High Court of Australia finds that reckless infliction of STI can constitute malicious infliction of grievous bodily harm

Aubrey v The Queen [2017] HCA 18 (10 May 2017)


In a majority decision, the High Court of Australia in Aubrey v The Queen [2017] HCA 18 (Aubrey) held that the act of infecting another individual with a sexually transmitted infection falls within the meaning of 'maliciously inflicting grievous bodily harm' under s 35(1)(b) of the Crimes Act 1900 (NSW) (the offence). The decision also clarifies that it is sufficient that the Crown establish that an accused foresaw the possibility, and not the probability, that an act of sexual intercourse could result in the contraction of a grievous bodily disease for an accused to be convicted of the offence.

The majority decision held that the English decision of R v Clarence (1888) 22 QBD 23 (Clarence) should no longer be followed. Clarence held that maliciously inflicting grievous bodily harm required proof of the "direct causing of some grievous injury to the body itself" where harm is the manifest immediate and obvious result, which is to be contrasted with the uncertain and delayed effect of an infection communicated by an act of sexual intercourse.

The majority decision, in considering the case law which has transformed the scope of the offence to align with contemporary ideas and understanding, found that the offence should be interpreted to include the reckless infliction of a disease, whose symptoms may only manifest hours or days after the incident.


The appellant tested positive for Human Immunodeficiency Virus (HIV) on 22 April 2002. He was advised by medical practitioners of the need to adopt safe sex practices to reduce the risk of HIV transmission. In January 2004, the appellant commenced a sexual relationship with the victim but did not inform the victim that he was HIV-positive. The appellant had assured the victim that he was HIV-negative prior to the first instance of sexual intercourse.

As a requirement of his employment, the victim undertook regular testing for sexually transmitted infections. In July 2004, he was notified that he had tested positive for HIV.

At trial in the New South Wales (NSW) District Court, the appellant was indicted for two offences:

  • maliciously inflicting grievous bodily harm (s 35); and
  • maliciously causing the complainant to contract a grievous bodily disease with an intention to cause the complainant to contract that disease (s 36).

The appellant was convicted for the s 35 offence and sentenced to five years' imprisonment with a non-parole period of three years. This decision was appealed on two grounds:

  • there was no offence known to law committed by the appellant; and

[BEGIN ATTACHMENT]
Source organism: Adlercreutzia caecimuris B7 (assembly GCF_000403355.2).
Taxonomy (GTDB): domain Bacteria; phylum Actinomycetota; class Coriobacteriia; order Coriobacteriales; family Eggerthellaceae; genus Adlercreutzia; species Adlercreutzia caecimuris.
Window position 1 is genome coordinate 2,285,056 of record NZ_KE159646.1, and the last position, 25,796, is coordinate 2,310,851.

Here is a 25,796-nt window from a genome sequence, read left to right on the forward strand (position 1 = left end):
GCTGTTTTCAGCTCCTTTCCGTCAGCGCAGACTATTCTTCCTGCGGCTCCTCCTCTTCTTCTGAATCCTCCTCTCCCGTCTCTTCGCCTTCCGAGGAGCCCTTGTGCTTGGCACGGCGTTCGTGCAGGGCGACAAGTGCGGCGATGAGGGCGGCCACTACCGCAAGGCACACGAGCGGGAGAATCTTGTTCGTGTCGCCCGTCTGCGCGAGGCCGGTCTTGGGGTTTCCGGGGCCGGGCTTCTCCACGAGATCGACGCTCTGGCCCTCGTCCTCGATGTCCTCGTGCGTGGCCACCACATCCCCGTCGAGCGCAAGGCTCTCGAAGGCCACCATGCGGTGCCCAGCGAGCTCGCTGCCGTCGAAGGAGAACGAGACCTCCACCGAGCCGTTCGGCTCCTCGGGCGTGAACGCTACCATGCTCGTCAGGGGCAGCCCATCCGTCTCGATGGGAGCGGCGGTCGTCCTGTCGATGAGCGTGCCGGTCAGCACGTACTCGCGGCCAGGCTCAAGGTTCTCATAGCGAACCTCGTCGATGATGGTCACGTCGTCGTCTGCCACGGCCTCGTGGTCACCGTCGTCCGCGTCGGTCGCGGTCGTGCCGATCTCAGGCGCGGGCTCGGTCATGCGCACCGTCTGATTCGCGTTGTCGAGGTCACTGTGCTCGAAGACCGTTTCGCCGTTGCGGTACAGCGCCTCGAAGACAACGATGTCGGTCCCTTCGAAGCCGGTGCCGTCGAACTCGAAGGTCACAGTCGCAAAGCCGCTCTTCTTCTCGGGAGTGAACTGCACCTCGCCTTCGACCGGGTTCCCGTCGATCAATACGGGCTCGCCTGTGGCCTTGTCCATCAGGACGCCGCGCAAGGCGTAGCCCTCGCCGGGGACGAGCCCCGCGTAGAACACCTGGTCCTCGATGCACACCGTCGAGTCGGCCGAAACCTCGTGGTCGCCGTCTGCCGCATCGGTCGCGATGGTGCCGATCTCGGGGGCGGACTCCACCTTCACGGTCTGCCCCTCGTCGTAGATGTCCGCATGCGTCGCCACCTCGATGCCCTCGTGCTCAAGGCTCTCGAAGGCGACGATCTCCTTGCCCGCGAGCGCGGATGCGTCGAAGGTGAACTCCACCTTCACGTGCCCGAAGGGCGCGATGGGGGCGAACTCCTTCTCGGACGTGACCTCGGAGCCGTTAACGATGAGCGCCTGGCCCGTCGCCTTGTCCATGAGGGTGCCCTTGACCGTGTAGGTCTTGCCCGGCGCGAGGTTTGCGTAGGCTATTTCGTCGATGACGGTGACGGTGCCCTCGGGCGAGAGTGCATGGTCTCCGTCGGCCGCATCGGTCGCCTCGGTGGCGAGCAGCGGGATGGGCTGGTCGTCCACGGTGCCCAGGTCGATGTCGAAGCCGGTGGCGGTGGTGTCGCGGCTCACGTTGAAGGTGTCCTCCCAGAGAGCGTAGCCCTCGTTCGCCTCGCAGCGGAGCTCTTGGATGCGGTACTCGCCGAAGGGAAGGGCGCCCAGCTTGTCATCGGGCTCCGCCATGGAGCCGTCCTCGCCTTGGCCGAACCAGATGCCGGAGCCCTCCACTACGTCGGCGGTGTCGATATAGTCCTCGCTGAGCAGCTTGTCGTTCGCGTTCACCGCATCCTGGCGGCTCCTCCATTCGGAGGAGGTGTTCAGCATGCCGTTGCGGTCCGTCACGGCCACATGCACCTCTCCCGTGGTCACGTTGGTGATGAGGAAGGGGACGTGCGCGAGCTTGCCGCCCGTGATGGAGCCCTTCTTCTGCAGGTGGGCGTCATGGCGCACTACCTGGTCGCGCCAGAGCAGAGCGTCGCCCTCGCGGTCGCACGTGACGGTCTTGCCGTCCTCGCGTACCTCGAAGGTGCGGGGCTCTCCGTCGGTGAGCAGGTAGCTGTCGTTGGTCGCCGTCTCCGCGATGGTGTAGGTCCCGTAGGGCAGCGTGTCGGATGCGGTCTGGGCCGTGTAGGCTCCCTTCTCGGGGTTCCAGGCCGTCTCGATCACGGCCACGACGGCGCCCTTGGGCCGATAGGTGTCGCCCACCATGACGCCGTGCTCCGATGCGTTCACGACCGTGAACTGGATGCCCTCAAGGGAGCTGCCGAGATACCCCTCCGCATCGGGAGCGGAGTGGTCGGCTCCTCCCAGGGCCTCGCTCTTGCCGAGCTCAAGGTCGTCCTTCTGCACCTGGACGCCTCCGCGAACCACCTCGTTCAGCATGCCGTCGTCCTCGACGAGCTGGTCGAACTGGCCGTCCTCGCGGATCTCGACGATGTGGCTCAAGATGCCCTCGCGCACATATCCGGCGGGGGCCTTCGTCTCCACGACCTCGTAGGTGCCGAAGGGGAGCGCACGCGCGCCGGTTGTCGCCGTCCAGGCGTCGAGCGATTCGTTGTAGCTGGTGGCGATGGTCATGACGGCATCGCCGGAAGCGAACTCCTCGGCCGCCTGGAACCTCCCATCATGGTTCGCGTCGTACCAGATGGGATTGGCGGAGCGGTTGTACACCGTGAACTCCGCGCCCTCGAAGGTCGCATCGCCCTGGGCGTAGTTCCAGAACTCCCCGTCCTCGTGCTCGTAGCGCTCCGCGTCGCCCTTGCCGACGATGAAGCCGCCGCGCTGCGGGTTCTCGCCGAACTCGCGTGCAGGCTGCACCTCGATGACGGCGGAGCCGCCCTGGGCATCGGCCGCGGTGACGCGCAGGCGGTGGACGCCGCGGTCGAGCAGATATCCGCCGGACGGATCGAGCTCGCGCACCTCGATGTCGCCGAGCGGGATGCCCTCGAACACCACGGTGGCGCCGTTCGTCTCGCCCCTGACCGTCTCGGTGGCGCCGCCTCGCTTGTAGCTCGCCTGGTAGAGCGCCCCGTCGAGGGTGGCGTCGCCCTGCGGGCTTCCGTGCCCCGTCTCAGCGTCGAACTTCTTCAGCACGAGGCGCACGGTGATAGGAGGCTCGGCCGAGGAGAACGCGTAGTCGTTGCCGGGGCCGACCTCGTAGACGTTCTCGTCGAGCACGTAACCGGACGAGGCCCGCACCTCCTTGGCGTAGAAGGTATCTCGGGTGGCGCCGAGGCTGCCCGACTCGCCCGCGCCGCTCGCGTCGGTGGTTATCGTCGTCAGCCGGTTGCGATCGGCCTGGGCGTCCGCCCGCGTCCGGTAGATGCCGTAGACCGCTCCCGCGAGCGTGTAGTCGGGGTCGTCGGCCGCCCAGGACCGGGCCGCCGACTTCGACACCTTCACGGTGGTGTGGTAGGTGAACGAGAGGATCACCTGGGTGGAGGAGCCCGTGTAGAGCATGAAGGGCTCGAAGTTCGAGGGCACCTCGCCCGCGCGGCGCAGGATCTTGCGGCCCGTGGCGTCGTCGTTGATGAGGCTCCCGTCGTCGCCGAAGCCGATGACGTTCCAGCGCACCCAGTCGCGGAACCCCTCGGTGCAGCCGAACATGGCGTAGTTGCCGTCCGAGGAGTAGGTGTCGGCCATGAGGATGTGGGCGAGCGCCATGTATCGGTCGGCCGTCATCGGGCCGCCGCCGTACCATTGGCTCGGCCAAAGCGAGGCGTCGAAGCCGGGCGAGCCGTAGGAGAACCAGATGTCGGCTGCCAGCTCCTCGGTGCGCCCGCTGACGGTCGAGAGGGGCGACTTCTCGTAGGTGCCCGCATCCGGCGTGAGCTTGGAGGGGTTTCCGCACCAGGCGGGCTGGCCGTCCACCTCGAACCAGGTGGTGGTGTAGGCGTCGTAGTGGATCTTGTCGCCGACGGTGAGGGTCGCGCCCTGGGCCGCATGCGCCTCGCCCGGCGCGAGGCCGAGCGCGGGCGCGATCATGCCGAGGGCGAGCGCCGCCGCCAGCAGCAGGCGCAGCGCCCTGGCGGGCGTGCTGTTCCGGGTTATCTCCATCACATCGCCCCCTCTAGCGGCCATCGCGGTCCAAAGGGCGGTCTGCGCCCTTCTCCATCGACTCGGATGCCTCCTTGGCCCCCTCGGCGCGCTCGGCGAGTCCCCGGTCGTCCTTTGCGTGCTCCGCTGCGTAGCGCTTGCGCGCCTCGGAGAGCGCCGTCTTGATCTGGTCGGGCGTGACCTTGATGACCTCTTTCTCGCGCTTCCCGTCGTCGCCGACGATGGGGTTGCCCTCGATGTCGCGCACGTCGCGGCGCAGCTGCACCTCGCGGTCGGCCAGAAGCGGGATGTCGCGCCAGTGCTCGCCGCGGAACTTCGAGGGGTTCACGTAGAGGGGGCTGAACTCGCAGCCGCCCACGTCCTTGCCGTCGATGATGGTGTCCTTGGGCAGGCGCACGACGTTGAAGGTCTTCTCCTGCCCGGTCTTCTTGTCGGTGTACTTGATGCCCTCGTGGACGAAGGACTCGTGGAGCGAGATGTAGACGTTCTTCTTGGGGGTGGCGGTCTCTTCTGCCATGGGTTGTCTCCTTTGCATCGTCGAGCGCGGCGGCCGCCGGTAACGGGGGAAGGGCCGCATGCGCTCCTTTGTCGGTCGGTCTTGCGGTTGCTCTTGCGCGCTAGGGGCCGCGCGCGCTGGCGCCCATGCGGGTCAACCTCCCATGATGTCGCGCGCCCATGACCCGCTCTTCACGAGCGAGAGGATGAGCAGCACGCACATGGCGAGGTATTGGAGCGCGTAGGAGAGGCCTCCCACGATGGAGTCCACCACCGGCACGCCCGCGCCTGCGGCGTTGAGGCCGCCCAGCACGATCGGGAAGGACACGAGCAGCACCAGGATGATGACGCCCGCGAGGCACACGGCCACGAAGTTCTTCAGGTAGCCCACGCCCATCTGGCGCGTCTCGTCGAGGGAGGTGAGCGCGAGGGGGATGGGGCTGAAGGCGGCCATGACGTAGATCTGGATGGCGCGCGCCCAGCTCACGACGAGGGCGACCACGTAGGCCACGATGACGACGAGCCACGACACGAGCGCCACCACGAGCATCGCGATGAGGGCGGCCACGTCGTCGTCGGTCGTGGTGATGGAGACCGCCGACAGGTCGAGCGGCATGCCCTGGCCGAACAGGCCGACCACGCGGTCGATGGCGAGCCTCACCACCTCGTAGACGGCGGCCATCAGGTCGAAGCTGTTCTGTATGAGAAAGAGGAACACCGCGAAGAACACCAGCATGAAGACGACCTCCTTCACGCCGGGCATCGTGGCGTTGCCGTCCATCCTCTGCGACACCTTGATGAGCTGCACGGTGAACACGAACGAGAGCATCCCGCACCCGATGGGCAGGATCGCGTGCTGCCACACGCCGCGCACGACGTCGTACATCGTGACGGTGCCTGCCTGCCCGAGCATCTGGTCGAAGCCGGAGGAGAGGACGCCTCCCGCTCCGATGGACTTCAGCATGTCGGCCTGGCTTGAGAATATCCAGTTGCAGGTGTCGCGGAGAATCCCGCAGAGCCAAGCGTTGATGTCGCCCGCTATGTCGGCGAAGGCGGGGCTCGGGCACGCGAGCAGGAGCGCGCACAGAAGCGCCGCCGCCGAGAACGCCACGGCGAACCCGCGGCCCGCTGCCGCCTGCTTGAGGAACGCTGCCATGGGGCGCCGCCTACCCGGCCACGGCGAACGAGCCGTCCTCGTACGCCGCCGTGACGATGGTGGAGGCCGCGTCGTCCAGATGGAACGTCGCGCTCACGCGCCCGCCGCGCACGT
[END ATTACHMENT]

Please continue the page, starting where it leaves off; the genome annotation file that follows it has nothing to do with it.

• the trial judge erred in directing the jury that the element of malice was satisfied by requiring only the probability of harm to be foreseen.

The case was dismissed by the NSW Court of Criminal Appeal and subsequently appealed to the High Court of Australia on the same grounds.


First ground: the scope of the offence

Chief Justice Kiefel and Justices Keane, Nettle and Edelman (the majority) first considered the authority of Clarence. Clarence held that proof of maliciously inflicting grievous bodily harm required "the direct causing of some grievous injury to the body itself". A necessary condition for the offence was the manifestation of an "immediate and obvious result". Sexually transmitted diseases did not satisfy this threshold because the consequences were "uncertain" and had a "delayed effect".

The majority held that the narrow interpretation of 'inflicting grievous bodily harm' in Clarence should no longer be followed. The majority accepted the reasoning in the English Court of Appeal case of R v Dica (2004) QB 1257 (Dica) which held that Clarence has "no continuing application" because "subsequent developments in knowledge of the aetiology and symptomology of infection" had transformed the ordinary understanding of ‘grievous bodily harm’ to include the transmission of a sexual disease.

The majority also rejected several submissions raised by the appellant.

  1. The appellant submitted that the ordinary meaning of the word 'inflicts' connoted immediate consequences. The majority rejected this argument, referring to the reasoning in Alcan Grove Pty v Zabic (2015) 257 CLR 1 which found that damage from a disease may be inflicted even prior to the manifestation of any symptoms.
  2. The appellant submitted that the rules of statutory construction did not allow a court to adapt the scope of the offence to new and present circumstances. The majority rejected this submission. Citing Chief Justice Barwick in Lake Macquarie Shire Council v Aberdare County Council (1970) 123 CLR 327, the majority accepted that "if things not known or understood at the time an Act came into force fall, on a fair construction, within its words, those things should be held to be included". Therefore, rules of statutory construction allowed Courts to interpret the offence in the light of modern developments and understandings of infection and sexually transmitted diseases.